Jewish Home MK Yoni Chetboun berated US President Barack Obama on Israel Radio Wednesday morning for choosing to address the Israeli public at Jerusalem’s International Convention Center rather than the Knesset and for inviting students from all universities except the West Bank-based Ariel University to attend the speech.

The US president’s advisers rejected the Knesset as a possible location for his speech, saying it was too much of a political symbol. The US Embassy in Tel Aviv, reportedly in charge of sending out the highly coveted invitations (some 2,000 of them), offered the country’s universities a chance to select students to attend Obama’s centerpiece public speech, set for Jerusalem on March 21.

“He [Obama] chose not to speak before the Knesset, saying he wasn’t coming to Israel for political reasons, but at the same time decided he’s meeting with students from the universities, except for Ariel University, which is a political decision. It’s exclusionary,” Chetboun’s spokesman Ohad Cohen told The Times of Israel.

“Israel decided that Ariel is a full-fledged university. So does Obama not recognize Israel’s decisions?” Cohen asked rhetorically.

Chetboun expressed his dissatisfaction in a letter to US Ambassador to Israel Dan Shapiro, but has yet to receive a response.

The head of Ariel University’s student union, Shay Shahaf, also had harsh words for the US president.

“We were pretty shocked by the discrimination and by the manner in which Ariel University was given up on,” Shahaf told Yedioth Ahronoth.

The student union is waiting to see if the US administration is going to change its mind. If not, students plan to attend the address anyway, but in protest. “In either case, we’ll have a presence there.”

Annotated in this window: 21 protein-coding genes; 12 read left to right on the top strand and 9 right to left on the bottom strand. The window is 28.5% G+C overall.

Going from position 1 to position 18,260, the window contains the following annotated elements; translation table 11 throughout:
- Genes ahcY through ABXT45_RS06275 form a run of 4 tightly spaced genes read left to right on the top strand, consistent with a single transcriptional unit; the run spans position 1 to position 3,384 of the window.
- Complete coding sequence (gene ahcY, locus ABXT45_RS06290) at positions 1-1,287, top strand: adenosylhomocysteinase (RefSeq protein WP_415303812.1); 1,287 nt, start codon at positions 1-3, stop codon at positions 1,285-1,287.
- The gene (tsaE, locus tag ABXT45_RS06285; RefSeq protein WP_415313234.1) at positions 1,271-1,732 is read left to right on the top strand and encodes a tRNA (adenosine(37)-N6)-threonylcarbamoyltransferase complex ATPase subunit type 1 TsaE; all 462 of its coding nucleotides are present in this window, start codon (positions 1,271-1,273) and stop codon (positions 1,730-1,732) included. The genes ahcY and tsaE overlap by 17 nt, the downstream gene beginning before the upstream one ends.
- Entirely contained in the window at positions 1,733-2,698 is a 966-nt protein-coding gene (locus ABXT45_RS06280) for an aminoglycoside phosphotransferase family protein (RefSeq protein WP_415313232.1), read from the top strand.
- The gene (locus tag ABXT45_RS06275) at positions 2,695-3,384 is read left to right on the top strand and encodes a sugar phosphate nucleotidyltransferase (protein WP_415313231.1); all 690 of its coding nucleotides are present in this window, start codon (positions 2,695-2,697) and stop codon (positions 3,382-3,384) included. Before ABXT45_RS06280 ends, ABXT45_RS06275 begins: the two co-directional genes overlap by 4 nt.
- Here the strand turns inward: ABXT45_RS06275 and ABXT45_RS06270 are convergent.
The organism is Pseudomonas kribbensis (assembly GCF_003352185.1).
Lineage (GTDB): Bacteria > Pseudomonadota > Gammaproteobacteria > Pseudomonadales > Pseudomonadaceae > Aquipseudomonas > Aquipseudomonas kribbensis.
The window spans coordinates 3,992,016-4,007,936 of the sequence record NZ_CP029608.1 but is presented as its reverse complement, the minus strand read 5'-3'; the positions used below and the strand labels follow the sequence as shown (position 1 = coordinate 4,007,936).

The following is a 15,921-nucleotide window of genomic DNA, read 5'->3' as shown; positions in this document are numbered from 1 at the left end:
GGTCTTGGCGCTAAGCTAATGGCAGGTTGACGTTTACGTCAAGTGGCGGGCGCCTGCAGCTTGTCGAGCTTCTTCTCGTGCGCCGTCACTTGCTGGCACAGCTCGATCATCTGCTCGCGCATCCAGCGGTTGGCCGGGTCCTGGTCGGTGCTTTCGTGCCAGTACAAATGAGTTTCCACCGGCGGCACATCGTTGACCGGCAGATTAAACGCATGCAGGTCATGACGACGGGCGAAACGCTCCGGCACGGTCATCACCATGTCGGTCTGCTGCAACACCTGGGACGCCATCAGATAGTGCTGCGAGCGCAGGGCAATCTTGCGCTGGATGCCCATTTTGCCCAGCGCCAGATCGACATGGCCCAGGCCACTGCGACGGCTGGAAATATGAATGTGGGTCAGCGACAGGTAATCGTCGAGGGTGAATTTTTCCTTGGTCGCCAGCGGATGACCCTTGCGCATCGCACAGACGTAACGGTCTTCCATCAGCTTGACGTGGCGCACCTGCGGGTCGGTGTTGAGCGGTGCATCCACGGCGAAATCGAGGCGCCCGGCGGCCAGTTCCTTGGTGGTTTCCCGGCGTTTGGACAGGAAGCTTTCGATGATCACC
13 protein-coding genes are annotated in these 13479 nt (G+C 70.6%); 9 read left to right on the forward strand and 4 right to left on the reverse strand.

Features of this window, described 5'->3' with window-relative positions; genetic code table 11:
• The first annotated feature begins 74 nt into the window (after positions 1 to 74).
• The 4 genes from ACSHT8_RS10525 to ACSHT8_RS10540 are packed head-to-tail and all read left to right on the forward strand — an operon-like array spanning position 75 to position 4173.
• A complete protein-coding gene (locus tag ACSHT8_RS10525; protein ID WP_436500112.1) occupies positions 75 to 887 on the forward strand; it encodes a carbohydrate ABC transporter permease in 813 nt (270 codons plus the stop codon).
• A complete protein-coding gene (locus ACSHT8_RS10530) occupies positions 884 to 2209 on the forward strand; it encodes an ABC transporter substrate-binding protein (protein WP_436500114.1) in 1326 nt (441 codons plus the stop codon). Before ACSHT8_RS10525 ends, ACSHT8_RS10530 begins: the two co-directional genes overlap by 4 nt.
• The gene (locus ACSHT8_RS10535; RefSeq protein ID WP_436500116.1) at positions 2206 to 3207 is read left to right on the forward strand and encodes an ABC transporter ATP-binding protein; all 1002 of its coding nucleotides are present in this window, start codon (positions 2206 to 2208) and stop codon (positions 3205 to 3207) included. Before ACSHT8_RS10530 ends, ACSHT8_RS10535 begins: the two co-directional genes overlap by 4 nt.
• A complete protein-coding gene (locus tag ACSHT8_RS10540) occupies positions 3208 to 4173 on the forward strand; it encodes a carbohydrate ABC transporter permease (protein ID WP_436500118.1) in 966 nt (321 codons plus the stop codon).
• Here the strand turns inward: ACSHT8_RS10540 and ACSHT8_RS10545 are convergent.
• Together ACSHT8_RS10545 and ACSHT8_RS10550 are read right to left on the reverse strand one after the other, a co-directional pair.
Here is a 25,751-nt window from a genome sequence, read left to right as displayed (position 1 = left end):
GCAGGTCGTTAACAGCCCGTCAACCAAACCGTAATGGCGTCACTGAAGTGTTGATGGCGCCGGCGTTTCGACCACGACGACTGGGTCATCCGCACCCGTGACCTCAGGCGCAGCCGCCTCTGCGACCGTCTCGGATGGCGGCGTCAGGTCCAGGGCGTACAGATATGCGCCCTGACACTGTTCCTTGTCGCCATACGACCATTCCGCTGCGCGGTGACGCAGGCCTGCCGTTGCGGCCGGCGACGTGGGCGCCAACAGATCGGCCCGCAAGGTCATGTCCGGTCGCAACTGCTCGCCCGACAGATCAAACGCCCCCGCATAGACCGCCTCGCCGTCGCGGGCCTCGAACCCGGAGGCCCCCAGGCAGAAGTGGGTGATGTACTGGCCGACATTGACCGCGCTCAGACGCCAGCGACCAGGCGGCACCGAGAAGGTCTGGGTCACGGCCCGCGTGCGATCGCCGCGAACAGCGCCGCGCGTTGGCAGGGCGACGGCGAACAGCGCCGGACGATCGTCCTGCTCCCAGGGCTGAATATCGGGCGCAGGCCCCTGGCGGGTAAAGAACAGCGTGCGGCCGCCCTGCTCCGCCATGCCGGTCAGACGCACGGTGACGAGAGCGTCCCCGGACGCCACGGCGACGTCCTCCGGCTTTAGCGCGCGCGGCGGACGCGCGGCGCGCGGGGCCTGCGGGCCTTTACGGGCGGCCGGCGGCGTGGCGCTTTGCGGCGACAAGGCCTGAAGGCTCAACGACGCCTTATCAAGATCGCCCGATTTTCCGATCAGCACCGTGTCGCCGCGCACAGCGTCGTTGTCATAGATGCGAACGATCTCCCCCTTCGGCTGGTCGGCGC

“This has created a great deal of unrest among the student body,” Shahaf added. “No one thought it would come to this, particularly from such an unexpected event.”

Ariel college was upgraded to a university in December following a fierce domestic debate. It became the first Israeli institution located in the West Bank accorded such standing, prompting international criticism.

The US Embassy in Tel Aviv is said to be in charge of inviting approximately 2,000 civilians and 300 members of the press, making it possible that the decision was a local one rather than a reflection of the administration’s wishes.

Both the US Embassy in Tel Aviv and the White House have yet to comment on the matter.

The embassy also launched a Facebook campaign that gives the Israeli public a chance to attend the US president’s address. To enter the contest, Facebook users must simply “like” the official embassy page, and write a “original and creative” explanation as to why they, of all the thousands of fans, should be awarded one of 20 seats up for grabs.

Obama is scheduled to land in Israel on Wednesday, March 20, and depart two days later. His trip is also to include high-level meetings, tours, and trips to Ramallah and Bethlehem. He may also address smaller groups of activists and students, but these sessions will be closed to the media and will be held at as-yet undisclosed locations.